Training for Reigning, Part 1 - Bob Sawvelle

Have you ever walked through a great success in your life, only to find difficulty at the next level? Success can be followed by struggle, but it’s important to remember during these times that set-backs are invitations to greater achievement.

Each of us is in some type of transition in our lives. Your current season, whether you realize it or not, is preparing you for the next. Enjoy each season in your life, but understand that you may be in the process of preparation for greater responsibility.

Consider King David. As a young man, he had tremendous victory against the giant Goliath (1 Samuel 17). Anointed to be the next king in Israel, David was destined for promotion. However, even though he had a great sense of purpose, he couldn’t see the future and the process he would undergo to become a king. He was being trained to reign. God didn’t allow David to see all of what would unfold after his victory over Goliath; it would have been too much for him. It was the very mercy of God.

Do You Know the Future?

God reveals “glimpses” of our future. But even the most accurate prophetic word only reveals a portion of what lies ahead. As I mentioned, it is the mercy of God not to reveal everything that is to come. Aren’t you glad?! Otherwise, you might have needlessly worried about the future. Even positive change can be intimidating. God never changes, but life does. People and friends change. Jobs change. The world around us changes.

David learned to trust God “each day,” and so must we. In Matthew, Jesus says, “So don’t worry about tomorrow, for tomorrow will bring its own worries. Today’s trouble is enough for today.” (Matt. 6:34 NLT) Look expectantly toward your future, plan for it and work towards it, but understand God is ever present today. The destination is also your journey—enjoy today while preparing for tomorrow.

David Behaved Wisely

After David’s victory over Goliath, he was given a position in King Saul’s army, a best friend named Jonathan, favor with the people of Israel, and a wife—Saul’s daughter Michal (1 Samuel 18). As David led his troops and lived in the public eye, he prospered [Hebrew sakal], some translations say he “behaved wisely” (1 Sam. 18: 5, 14).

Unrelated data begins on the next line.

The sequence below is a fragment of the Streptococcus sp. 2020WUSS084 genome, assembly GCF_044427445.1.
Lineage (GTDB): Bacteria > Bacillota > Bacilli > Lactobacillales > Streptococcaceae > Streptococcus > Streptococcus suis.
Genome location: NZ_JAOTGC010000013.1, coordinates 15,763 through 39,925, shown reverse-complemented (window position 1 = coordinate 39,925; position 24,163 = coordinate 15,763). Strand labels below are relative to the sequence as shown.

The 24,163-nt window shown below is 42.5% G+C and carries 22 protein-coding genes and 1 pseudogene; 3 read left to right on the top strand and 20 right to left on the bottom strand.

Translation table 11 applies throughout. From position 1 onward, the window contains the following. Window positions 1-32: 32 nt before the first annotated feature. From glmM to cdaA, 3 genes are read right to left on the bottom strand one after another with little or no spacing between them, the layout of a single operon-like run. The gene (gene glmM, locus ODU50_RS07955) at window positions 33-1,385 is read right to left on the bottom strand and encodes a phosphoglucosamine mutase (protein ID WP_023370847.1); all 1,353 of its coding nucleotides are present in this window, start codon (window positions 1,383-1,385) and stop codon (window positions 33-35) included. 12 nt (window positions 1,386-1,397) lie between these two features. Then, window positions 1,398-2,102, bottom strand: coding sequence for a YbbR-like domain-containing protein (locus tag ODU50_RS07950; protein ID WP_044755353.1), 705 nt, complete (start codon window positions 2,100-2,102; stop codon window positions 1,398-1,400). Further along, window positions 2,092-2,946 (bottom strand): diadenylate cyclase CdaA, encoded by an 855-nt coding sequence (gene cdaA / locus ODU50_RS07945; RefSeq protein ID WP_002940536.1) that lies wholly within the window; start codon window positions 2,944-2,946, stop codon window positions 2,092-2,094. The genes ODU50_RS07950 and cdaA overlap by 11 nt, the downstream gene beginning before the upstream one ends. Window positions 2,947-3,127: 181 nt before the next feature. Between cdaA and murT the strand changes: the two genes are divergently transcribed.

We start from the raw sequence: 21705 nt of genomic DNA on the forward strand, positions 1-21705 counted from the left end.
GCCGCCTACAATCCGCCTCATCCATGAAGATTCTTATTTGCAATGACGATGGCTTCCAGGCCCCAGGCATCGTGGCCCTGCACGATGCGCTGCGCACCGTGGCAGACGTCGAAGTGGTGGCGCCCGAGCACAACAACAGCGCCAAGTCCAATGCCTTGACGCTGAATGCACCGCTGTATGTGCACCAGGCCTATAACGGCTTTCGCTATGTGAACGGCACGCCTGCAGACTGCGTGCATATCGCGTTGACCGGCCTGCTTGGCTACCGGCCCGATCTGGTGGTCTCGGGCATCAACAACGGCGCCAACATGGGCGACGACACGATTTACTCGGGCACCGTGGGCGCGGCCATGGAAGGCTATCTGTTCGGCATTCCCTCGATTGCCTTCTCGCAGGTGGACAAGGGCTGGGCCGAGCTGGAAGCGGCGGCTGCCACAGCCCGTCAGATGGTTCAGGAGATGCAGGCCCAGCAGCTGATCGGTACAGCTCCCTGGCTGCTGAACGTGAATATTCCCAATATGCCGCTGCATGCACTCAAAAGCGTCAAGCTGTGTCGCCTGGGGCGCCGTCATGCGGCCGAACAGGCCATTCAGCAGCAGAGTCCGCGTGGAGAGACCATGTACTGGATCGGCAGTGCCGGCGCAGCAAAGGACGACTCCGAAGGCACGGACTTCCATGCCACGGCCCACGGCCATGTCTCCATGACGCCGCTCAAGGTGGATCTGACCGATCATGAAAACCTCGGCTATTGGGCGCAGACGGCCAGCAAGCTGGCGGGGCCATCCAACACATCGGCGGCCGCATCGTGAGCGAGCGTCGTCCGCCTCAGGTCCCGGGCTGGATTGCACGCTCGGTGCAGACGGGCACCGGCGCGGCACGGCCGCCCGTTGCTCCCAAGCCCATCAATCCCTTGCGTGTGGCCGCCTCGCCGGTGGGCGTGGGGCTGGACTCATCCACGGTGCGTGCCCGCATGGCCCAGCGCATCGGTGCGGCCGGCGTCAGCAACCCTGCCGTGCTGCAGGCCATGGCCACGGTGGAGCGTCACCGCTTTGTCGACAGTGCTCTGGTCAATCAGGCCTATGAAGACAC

To understand the Hebrew word sakal, and how it translates to “prosper” or “behave wisely,” two verses in Proverbs are helpful. First, Prov. 10:19 states, that “he who restrains his lips is wise [sakal].” The person who uses words with discretion will behave wisely and prosper.

Prov. 21:11 reads, “when the wise is instructed [sakal], he receives knowledge.” Those who behave wisely and prosper are also teachable. David had favor with the troops and the people because he used discretion with his words and was teachable. Hold onto humility, discretion, and remain teachable. Character was strengthening in David, but this was only the beginning of God’s “school of ministry.”

Saul, seeing God’s favor and Spirit upon David, becomes suspicious and jealous, and wants to kill David for fear of losing his throne. Twice Saul tries to kill David with a spear and begins to pursue David for years in the wilderness of Judah.  David served Saul faithfully, behaving wisely and doing nothing wrong to deserve persecution. Had David known what was ahead after Goliath, he may have taken a different path. The giant was a formidable challenge, but his trial in the wilderness was what brought him to the depths of despair.

Supports Gone

David was being pursued by Saul through the Judean desert. Every person that offered David support in his life was being removed. David was being prepared for something great, but he was in the fight of his life to survive.

It was the perfect storm and God allowed David to go through it. David lost his position as an officer in Saul’s army. David’s wife Michal was removed from his life—she even lied to Saul about David—their marriage was never the same after that. Samuel, prophet and father figure to David, was suddenly removed.  David had to leave his closest friend Jonathan. Then in 1 Samuel 21:10-15 we read of David’s desperation.

Then David arose and fled that day from before Saul, and went to Achish the king of Gath. And the servants of Achish said to him, “Is this not David the king of the land? Did they not sing of him to one another in dances, saying:

‘Saul has slain his thousands,
And David his ten thousands’?”

Now David took these words to heart, and was very much afraid of Achish the king of Gath. So he changed his behavior before them, pretended madness in their hands, scratched on the doors of the gate, and let his saliva fall down on his beard. Then Achish said to his servants, “Look, you see the man is insane. Why have you brought him to me? Have I need of madmen, that you have brought this fellow to play the madman in my presence? Shall this fellow come into my house?” (NKJV)